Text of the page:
The confusion with figuring out the best cutting board material for your kitchen is like a game of musical chairs. You have many options and factors but only one spot to land. But if you are an avid reader of culinary magazines and a connoisseur of fine kitchenware, you may have heard of teak as a great cutting board material.
Teak wood stands out as one of the best wood for cutting boards due to its many desirable qualities. The natural properties, including its hardness, oiliness, and water resistance, give teak the upper hand compared to other materials. It also has striking grain patterns and colors that add to its aesthetic appeal.
If you are new to the culinary world or a chef wanting to know teak as cutting board material, this article is for you. We’ll cover all there is about this enigmatic wood, from its natural characteristics to a comparison with other materials like walnut.
What is teak wood?
Teak is a hardwood tree native to the Southeast Asian region. The tree is widely grown in plantations across the tropical zones of Asia (Particularly India), Africa, and Latin America. A mature teak tree can reach up to 140 feet tall with a trunk diameter of up to six feet.
Scientifically, teak is of the Tectona grandis genus and part of the family Verbenaceae. Often, you’ll hear people call teak the Burmese teak because of the widespread cultivation of the tree in the lands of Myanmar. Although teak isn’t listed as an endangered species, its production is heavily monitored to ensure sustainable practices.
The best way to identify teak is by checking out its grain and color and smelling its distinct scent. Teak wood has long and straight grains with yellowish-brown heartwood and lighter sapwood. Because of the natural oils in the wood, it has a distinctive leather-like smell.
You can also do a water test by sprinkling a few drops on the wood. Teak won’t absorb the water immediately as other woods do.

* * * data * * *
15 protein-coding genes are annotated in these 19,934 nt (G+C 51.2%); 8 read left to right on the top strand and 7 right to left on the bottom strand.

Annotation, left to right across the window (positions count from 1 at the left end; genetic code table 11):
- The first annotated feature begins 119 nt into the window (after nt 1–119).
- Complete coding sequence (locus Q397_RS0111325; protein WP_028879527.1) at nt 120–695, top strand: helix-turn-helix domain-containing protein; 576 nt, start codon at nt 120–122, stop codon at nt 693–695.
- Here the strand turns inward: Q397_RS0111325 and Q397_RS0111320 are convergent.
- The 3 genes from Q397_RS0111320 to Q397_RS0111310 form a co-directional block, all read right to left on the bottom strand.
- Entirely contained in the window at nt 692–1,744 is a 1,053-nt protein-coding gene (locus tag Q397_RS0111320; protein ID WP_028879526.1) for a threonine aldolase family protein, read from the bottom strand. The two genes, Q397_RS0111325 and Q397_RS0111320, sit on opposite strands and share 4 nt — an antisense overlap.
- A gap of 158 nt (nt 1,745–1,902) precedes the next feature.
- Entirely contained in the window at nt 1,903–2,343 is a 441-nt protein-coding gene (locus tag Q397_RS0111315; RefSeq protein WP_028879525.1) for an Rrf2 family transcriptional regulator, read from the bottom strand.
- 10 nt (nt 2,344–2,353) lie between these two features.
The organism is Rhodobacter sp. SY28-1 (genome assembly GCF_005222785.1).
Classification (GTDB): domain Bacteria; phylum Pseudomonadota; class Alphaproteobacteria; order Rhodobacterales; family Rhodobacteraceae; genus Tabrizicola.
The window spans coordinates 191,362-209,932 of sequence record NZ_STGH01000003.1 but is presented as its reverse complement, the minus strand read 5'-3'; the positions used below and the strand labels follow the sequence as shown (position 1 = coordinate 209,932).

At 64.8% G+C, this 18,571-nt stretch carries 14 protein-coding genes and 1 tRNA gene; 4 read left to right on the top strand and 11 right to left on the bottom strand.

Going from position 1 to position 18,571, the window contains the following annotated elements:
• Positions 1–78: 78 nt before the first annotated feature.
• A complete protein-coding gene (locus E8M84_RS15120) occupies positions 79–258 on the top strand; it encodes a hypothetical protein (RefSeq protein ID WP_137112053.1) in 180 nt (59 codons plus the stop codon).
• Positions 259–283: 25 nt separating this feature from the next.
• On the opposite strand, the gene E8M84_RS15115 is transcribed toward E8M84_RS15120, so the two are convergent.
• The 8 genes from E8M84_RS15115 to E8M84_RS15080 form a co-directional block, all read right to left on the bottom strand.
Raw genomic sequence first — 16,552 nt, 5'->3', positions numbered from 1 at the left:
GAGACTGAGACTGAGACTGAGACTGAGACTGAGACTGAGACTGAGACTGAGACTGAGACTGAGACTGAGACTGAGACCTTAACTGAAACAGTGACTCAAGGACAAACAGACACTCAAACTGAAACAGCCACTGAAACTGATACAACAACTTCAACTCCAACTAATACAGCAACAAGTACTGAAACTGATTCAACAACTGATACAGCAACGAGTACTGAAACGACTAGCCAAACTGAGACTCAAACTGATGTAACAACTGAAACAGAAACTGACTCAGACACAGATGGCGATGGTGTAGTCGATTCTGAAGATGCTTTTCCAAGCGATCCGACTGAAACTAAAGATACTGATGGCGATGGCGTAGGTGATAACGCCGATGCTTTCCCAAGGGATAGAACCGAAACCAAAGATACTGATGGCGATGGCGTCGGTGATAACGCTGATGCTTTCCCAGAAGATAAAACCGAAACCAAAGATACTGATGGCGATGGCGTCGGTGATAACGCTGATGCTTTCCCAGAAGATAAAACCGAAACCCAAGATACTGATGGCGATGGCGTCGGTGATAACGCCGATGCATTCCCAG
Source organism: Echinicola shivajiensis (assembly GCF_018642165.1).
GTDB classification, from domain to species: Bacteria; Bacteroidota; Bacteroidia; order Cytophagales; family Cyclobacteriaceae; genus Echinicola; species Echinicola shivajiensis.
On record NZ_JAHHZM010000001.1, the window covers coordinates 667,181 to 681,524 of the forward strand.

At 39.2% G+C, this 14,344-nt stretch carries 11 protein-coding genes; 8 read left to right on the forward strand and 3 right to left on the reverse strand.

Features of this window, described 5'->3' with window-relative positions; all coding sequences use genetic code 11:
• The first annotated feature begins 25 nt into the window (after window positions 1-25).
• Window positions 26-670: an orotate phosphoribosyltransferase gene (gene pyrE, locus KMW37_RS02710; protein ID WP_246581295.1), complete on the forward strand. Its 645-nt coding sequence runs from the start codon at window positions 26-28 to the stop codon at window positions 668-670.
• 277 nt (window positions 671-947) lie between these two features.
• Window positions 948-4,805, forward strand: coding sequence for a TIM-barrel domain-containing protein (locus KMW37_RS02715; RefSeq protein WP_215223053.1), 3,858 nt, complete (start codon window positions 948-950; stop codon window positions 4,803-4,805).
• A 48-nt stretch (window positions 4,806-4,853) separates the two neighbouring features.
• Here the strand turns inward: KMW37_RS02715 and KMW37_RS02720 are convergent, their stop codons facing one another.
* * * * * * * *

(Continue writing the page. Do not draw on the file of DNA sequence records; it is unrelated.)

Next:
How is teak for cutting boards
The best way to understand if teak is an ideal cutting board choice is to look at its attributes. For instance, consider the hardness levels of the wood to know how well it can stand up to knife cuts and scratches.
Other factors, like its resistance to moisture and temperature, safety for food contact, aesthetics, and maintenance, are also crucial.
Below is how teak fairs for each of these characteristics.
The hardness levels of any wood determine how well it can hold up to a knife blade when used as a cutting board. The harder the wood, the better it can withstand scratches and knife cuts. But when the wood is extremely hard, it can damage the knife.
Teak wood has a Janka hardness rating of 1,070 lb-f (pounds-force). The rating is considered medium on the Janka Hardness Scale. As a cutting board material, this rating means teak can withstand the regular wear and tear of cutting food. Because the wood isn’t too hard, your knife should also remain sharp.
Teak also contains some amounts of silica, the material used in glass making. While we know glass as a material that can dull blades and tools, the amount of silica in teak is minimal enough not to cause any damage. So, the upper hand is the wood won’t easily scar or wear even with regular use.
Resistance to Moisture and Temperature
Once you have sliced and diced your food, the next step is to clean it up. It means exposing the cutting board surface to water and detergents. The same is true while sanitizing the board with hot water or steam. Not all materials can withstand changes in temperature and moisture.
Teak is a tropical hardwood, naturally resistant to temperature and humidity changes. However, it performs exceptionally well when compared to other materials. Teak’s water-resistive properties are because of a perfect combination of tight wood grain, high oil content, and tensile strength.
The wood won’t crack or warp under extreme temperatures or moisture because of its natural oil content. The oils help mitigate moisture and temperature changes. Also, the teak maintains its beauty and integrity even when exposed to UV light.